A campaign sign for Sarika Bansal, an Indian American small business owner running for Cary Town Council in North Carolina, was found vandalized last week.
Bansal is the only person of color running for the council this year. If elected, she would become the second woman of color and the first Indian American to serve on the Town Council.
Cary is home to over 180,000 residents, and Asian Americans make up 20 percent of the population. Cary’s municipal election is on October 10, weeks before the county’s Election Day on Nov 7.
Bansal was attending the Town Council’s regular meeting when a friend texted her about the sign, The News and Observer reported.
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Her head on the sign was seemingly scratched off and a photo of a Black person’s face was superimposed over her face.
Bansal said the sign was found in the Highcroft Village neighborhood in West Cary. That’s in District D where she is running for a council seat.
Bansal told the newspaper she did not know if any other signs had been defaced.
“This was shocking. … Even after the meeting, I usually walk down and talk to the council members but I couldn’t because I was so shocked,” she was quoted as saying in an interview.
“I came home, I had my dinner, and my phone started going crazy because it was all over social media.”
It is a class 3 misdemeanor in North Carolina for a person to steal, deface, vandalize or remove a political sign that is lawfully placed.
Mayor Harold Weinbrecht said in a statement that the town will do “everything we can to get to the bottom of this.”
“This racist, despicable act stands in stark opposition to the values we hold dear in Cary and will only serve to bring our community closer,” Weinbrecht said.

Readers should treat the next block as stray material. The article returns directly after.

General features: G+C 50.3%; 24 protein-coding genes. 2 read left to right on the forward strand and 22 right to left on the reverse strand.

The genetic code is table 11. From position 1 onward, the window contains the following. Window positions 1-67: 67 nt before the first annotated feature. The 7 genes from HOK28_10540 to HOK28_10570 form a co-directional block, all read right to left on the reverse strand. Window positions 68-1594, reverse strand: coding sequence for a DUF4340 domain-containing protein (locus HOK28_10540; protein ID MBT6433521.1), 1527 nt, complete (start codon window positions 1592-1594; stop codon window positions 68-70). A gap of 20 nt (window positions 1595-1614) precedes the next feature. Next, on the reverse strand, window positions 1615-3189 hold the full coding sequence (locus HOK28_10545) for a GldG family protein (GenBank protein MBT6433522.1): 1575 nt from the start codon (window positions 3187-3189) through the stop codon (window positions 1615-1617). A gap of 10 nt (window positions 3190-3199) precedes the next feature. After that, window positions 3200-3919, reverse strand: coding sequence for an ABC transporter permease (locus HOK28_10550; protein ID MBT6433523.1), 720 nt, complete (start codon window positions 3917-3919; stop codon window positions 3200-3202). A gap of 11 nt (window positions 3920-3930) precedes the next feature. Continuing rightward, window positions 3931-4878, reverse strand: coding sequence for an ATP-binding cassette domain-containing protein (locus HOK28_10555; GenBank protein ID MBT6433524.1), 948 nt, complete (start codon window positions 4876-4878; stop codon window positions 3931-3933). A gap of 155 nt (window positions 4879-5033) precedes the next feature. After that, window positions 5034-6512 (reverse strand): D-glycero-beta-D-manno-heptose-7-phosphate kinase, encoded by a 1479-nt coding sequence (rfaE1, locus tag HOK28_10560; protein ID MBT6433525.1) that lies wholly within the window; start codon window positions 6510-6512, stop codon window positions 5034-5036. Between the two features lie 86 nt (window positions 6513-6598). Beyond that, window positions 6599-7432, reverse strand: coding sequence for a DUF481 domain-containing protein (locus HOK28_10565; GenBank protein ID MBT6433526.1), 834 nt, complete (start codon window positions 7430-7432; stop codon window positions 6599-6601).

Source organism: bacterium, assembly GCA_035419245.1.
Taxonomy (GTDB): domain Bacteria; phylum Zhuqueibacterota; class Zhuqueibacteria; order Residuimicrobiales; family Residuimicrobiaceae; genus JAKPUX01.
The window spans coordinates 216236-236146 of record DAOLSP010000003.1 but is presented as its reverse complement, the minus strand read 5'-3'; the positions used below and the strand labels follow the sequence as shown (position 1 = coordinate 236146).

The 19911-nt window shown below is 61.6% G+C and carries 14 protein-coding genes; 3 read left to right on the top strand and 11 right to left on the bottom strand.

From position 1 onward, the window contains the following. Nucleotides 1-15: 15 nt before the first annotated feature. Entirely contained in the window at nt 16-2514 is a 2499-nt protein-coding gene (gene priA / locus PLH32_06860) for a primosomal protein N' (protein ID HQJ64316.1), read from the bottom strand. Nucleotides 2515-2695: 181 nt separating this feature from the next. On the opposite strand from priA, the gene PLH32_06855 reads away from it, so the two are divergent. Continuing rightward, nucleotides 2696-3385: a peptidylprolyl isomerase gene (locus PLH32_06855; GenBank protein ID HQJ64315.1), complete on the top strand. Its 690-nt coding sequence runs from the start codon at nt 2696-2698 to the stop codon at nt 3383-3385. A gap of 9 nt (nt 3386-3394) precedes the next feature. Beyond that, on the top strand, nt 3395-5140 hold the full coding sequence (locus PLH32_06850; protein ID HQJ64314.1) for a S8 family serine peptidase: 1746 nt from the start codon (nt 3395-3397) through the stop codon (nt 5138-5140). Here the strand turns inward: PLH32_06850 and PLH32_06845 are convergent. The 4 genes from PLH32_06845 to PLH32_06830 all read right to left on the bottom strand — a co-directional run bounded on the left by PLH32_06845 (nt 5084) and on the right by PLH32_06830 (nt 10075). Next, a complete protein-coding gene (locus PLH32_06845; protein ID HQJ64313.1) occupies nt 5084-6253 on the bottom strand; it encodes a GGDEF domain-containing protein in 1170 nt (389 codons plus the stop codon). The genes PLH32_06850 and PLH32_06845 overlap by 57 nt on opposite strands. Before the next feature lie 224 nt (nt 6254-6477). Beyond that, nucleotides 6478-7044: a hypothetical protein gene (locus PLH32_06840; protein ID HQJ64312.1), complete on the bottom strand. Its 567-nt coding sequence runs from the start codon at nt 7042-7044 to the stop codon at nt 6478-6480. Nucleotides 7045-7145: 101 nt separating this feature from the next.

“West Cary needs sustainable leadership,” Bansal said. “Having diversity on the Town Council is going to help bring the change that we need today.”
A small business owner and resident of Cary, Bansal started her business, Raj Jewels, in Morrisville five years ago. She has been active in local government in recent years.
In a statement Friday, Bansal called on other candidates to “commit themselves to working for a Cary that accepts people of all backgrounds and color.”
“I am truly saddened by the act of vandalism and racism against my campaign,” Bansal said. “We must embrace diversity as a means of building strength and unity in our town. There is no place for bigotry and racism against people of color, brown or Black, in the Town of Cary.”
Last year, Bansal sought the District D seat after Ya Liu was elected to the state House in November. Bansal and current Councilman Ryan Eades, who was appointed, were the two finalists for the seat.
Since announcing her campaign, Bansal said she has been met with support.
“The Indian American community is extremely excited,” Bansal said. “I’m happy, and I feel motivated to work hard for this beautiful town that I call home.”